The link between the natural world and public health is often overlooked, but a person’s long-term well-being fully depends on a stable, predictable environment.
As climate change and pollution proliferate around the world, illnesses caused by environmental factors are on the rise and medical professionals are increasingly warning people about the growing health consequences.
Without urgent and immediate action, however, millions of lives will be unnecessarily put at risk in the years ahead.
Here are five growing environmental health threats you should be aware of.
Image: DAVID HOLT
Air pollution comes from various sources — car exhaust, factory smog, construction dust, cookstove fumes, and more.
As the tiny particles and gases that make up these emissions swirl in the air, they get breathed in by humans, causing extensive and long-term health problems. In fact, ultrafine particles penetrate the blood stream once breathed in and travel to every part of the body, potentially harming every cell.
In recent years, pollutants like particulate matter and ozone have been increasing in countries like the US, leading to tens of thousands of additional premature deaths.
Countries like India, meanwhile, have cities with air pollution levels 10 to 20 times greater than the maximum recommended level by the World Health Organization.
Many air pollutants accelerate climate change. For example, aerosols released by air conditions tear holes in the ozone layer, causing more solar radiation to reach the Earth.
Worsening climate change also exacerbates the health consequences of air pollution. As the world heats up, and heat waves become more common, respiratory activity becomes more difficult. If the air is filled with pollutants, than the respiratory problems triggered by extreme heat can be especially hazardous.
Image: Freestocks.org, Unsplash
Antimicrobial medicine is one of the greatest medical breakthroughs of all time. But the irresponsible overprescription and industrial misuse of these powerful drugs has led to a growing epidemic of antibiotic resistance.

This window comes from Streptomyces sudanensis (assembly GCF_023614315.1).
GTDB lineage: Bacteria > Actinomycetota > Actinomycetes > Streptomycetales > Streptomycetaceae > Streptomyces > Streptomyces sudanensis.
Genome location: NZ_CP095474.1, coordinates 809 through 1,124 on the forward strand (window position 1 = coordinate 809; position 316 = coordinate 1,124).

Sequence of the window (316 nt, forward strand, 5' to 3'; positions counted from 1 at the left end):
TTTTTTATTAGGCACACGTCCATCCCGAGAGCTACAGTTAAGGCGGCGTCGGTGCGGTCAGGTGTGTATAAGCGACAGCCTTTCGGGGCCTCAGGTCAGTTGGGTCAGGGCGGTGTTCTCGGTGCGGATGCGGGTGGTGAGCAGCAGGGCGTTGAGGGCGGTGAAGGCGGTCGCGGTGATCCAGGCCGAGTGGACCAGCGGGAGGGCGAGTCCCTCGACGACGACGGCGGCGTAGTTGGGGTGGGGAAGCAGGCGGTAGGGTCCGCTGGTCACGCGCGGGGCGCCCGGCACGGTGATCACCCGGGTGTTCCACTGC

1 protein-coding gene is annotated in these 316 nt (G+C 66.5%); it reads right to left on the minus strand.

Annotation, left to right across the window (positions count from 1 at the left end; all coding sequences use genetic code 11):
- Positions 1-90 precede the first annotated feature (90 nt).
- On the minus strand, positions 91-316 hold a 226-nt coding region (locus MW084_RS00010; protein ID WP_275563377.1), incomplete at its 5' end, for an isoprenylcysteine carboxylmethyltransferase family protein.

By 2050, the super bacteria created by these practices could kill upwards of 10 million people annually.
“Superbugs” form in hospitals, in patients who don’t follow through on prescriptions, and when antibiotics are improperly prescribed. Hospitals are also contending with the rise of deadly fungus resistant to medical treatment that seeps into the air and becomes nearly impossible to remove once it arrives.
Superbugs also affect humans in less direct ways.
Factory farming operations, for example, feed their animals billions of dollars worth of antibiotics every year to prevent the spread of infections. In the process, antibiotic resistant bacteria develop and spread to people who eat meat.
During rainstorms, the feces from these livestock washes into bodies of water, contaminating drinking supplies.
Mosquitoes are the apex predator of humanity, estimated to have killed half of all the humans who have ever existed.
Mosquitoes, the tiny insects that they are, don’t kill directly. Instead, they infect people with an array of devastating diseases — dengue, malaria, zika.
More than 2.7 million people die from malaria each year, and hundreds of millions more get infected with the virus.
As greenhouse gas emissions warm up the planet, mosquitoes have been able to move into new, warmer territories, exposing millions of previously shielded people to diseases.
The mosquito season is also lasting longer than usual because of rising temperatures.
In fact, half of the global population could become at risk of mosquito-borne diseases by 2050.
Image: Francisco Seco/AP
Heat waves arrive suddenly and affect people swiftly. Mere hours spent outside in a heat wave can result in major health consequences.
The very young, the very old, people living in poverty, and outdoor laborers are at the highest risk of heat-related health problems.
Severe heat waves can cause dehydration, heat exhaustion, and heat stroke. During severe heat waves, hundreds and even thousands of people in urban areas can die.
As greenhouse gas emissions warm up the planet, heat waves are becoming more common and intense. In the decades ahead, mega heat waves could become the new norm, killing tens of thousands of additional people each year.
Image: Flickr / Proyecto LIBERA
Plastic production has risen exponentially since the 1950s, when the industrial process went mainstream. In fact, half of all plastic was made after the year 2000.
The vast majority of plastic is used once and then thrown away, and very little of it gets recycled. Instead, most plastic waste ends up in landfills, or pollutes land and marine environments. In both cases, plastic breaks down into microplastics that pervade the air, seep into soil, and float in the oceans.
Marine animals eat large amounts of microplastics as they go about their lives, which gets transferred to people who eat fish. Common seasonings like salt have microplastics mixed in. These tiny particles make their way into public and private water sources, and get breathed in on a daily basis.
The average human consumes an estimated 70,000 microplastics each year, but it’s still unclear what, if any, health consequences this causes. Scientists believe that microplastics likely trigger inflammation throughout the body. Since plastic often contains carcinogenic materials, and becomes a magnet for toxins in the environment, it’s also possible that microplastics leech harmful substances in the body.
Story credit to Global Citizen, Joe McCarthy.
Photo credits to Stock Photos.